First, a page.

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Kidney Int. 1996 Jan;49(1):226-31.

The set point of calcium and the reduction of parathyroid hormone in hemodialysis patients.

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Department of Medicine, West Lost Angeles VA Medical Center, California, USA.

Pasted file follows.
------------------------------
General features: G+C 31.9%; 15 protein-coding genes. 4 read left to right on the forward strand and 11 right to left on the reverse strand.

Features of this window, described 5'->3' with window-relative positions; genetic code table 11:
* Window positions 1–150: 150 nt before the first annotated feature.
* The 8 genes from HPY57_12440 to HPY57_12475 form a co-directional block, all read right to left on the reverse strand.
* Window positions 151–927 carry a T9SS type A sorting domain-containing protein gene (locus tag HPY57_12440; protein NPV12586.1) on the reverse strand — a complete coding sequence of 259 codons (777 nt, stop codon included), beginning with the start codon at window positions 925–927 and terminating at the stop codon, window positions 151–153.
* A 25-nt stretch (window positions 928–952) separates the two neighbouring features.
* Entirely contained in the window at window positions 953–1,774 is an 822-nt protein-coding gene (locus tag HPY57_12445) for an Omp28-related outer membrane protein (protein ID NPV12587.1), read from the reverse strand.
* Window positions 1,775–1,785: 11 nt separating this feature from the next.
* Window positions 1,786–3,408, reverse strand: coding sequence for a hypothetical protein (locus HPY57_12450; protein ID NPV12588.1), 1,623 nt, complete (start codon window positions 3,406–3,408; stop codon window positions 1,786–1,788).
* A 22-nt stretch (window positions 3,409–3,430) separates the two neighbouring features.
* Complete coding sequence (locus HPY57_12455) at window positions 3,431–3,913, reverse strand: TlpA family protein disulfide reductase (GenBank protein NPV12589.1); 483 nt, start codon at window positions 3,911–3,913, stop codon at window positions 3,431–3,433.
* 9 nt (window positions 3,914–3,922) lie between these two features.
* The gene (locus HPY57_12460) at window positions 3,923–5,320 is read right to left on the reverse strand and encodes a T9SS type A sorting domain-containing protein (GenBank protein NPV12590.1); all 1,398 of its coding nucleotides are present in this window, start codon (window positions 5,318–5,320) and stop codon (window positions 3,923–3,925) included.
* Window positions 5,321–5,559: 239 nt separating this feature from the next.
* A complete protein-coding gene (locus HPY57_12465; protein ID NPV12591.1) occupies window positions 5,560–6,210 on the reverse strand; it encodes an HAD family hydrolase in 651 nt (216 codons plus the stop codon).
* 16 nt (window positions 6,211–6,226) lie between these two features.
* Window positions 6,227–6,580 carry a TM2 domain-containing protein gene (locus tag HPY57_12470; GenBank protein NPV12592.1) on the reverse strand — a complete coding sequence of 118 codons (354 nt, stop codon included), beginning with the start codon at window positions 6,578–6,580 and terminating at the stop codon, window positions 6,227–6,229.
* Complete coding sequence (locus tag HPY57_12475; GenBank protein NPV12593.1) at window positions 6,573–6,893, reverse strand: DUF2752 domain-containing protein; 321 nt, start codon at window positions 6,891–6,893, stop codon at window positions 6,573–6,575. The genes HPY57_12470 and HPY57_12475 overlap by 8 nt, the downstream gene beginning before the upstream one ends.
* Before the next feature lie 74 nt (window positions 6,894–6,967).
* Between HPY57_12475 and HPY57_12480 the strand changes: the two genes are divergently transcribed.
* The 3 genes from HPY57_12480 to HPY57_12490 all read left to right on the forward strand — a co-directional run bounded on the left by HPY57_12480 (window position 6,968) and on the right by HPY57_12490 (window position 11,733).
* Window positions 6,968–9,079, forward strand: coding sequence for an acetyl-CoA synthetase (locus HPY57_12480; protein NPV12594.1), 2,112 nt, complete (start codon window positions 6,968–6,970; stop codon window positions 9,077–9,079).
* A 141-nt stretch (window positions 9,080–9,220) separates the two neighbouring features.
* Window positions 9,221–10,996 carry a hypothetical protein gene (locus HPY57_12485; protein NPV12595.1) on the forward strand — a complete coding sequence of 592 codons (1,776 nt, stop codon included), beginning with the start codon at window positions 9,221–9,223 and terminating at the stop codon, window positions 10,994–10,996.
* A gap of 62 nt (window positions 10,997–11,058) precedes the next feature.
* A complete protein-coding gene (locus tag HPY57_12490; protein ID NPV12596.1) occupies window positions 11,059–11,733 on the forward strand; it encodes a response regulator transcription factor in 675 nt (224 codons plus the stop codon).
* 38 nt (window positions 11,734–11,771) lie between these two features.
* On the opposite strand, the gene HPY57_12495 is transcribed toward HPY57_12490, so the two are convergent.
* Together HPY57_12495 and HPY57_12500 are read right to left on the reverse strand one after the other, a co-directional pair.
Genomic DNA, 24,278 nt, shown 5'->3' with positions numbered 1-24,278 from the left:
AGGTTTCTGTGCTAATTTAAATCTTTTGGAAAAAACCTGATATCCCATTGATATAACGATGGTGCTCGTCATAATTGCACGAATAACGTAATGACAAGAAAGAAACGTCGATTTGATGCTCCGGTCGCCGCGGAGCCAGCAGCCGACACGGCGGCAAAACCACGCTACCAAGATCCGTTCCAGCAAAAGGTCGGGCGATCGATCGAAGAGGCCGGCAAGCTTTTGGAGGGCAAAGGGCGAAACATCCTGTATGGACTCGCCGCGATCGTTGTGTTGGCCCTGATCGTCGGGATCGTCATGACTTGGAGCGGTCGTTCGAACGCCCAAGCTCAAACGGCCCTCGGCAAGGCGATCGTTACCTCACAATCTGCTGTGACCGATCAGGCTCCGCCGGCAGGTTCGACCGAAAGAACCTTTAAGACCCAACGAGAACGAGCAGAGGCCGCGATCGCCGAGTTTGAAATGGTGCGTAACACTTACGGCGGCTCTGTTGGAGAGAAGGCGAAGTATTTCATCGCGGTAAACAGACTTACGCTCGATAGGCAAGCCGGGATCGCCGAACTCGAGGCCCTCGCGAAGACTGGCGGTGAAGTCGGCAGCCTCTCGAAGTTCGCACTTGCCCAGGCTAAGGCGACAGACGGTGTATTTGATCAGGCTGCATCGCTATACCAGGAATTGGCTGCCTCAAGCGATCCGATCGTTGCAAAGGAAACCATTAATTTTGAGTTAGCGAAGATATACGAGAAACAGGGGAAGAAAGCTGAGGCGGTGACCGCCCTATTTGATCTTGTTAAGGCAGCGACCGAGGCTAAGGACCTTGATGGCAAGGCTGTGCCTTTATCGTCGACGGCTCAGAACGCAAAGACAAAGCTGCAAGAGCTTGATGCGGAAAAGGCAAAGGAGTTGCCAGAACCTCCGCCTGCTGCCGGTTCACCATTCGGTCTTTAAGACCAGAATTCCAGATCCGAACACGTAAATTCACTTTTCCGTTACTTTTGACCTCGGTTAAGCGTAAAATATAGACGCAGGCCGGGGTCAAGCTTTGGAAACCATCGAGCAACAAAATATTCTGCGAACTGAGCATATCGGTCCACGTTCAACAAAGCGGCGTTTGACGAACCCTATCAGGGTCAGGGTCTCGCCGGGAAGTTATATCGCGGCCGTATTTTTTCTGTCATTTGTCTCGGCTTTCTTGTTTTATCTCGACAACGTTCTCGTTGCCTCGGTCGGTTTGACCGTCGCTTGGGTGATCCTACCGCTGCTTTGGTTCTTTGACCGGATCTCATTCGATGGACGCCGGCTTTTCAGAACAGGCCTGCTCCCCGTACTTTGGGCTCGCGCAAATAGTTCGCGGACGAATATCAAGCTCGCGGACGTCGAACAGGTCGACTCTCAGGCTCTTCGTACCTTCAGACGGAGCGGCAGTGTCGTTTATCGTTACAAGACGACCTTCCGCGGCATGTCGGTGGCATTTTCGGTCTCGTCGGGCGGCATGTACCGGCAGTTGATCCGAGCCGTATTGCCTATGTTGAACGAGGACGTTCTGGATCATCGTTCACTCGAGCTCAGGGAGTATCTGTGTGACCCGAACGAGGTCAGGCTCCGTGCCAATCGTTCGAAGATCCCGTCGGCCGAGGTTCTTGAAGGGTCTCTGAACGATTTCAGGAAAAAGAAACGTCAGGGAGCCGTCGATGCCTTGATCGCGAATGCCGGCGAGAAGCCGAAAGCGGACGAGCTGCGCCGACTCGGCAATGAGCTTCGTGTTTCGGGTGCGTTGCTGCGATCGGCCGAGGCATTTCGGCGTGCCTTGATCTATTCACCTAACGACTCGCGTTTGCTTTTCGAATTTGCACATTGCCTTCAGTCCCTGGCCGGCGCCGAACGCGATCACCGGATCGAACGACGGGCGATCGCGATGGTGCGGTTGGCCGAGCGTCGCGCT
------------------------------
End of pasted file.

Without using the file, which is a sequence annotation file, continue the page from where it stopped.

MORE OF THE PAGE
Since in some studies in hemodialysis patients calcitriol treatment has resulted in a reduction of both parathyroid hormone (PTH) levels and the set point of calcium, it has been suggested that that the set point of calcium reflects a reduction in the magnitude of hyperparathyroidism. However, others have maintained that the set point of calcium is primarily an indicator of the serum calcium at which PTH is secreted and may be dissociated form the magnitude of hyperparathyroidism. The present study was designed to evaluate how a reduction in PTH levels associated with an increase in the predialysis (basal) serum calcium would affect the set point of calcium. Two different treatments were used to produce a reduction in PTH that was associated with an increase in predialysis serum calcium. In the first group, hemodialysis patients received 2 micrograms of intravenous calcitriol and were dialyzed with a 3.5 mEq/liter calcium dialysate for six weeks; in the second group, hemodialysis patients were dialyzed with a 4 mEq/liter calcium dialysate and had oral calcium supplementation increased for six weeks. In both groups, low and high calcium studies were performed to determine the PTH-calcium relationship before treatment, at the end of six weeks of treatment, and six weeks after the discontinuation of treatment. In the calcitriol group the predialysis calcium increased form 9.62 +/- 0.34 to 10.56 +/- 0.31 mg/dl, P < 0.05 and the set point of calcium increased from 9.34 +/- 0.23 to 9.79 +/- 0.25 mg/dl, P < 0.05 at the same time as maximally stimulated PTH decreased from 2637 +/- 687 to 1555 +/- 617 pg/ml, P < 0.05. In the high calcium dialysate group, the predialysis serum calcium increased from 9.19 +/- 0.31 to 9.84 +/- 0.28 mg/dl, P < 0.05, and set point of calcium increased form 9.01 +/- 0.28 to 9.39 +/- 0.22 mg/dl, P < 0.05 at the same time as maximally stimulated PTH decreased from 1642 +/- 450 to 1349 +/- 513 pg/ml, P < 0.05. Discontinuation of treatment for six weeks resulted in a return to pretreatment values. In conclusion, our results would suggest that (1) the set point of calcium may not be a reliable indicator of the magnitude of hyperparathyroidism during calcitriol treatment, and (2) PTH secretion may adapt to the ambient serum calcium concentration.

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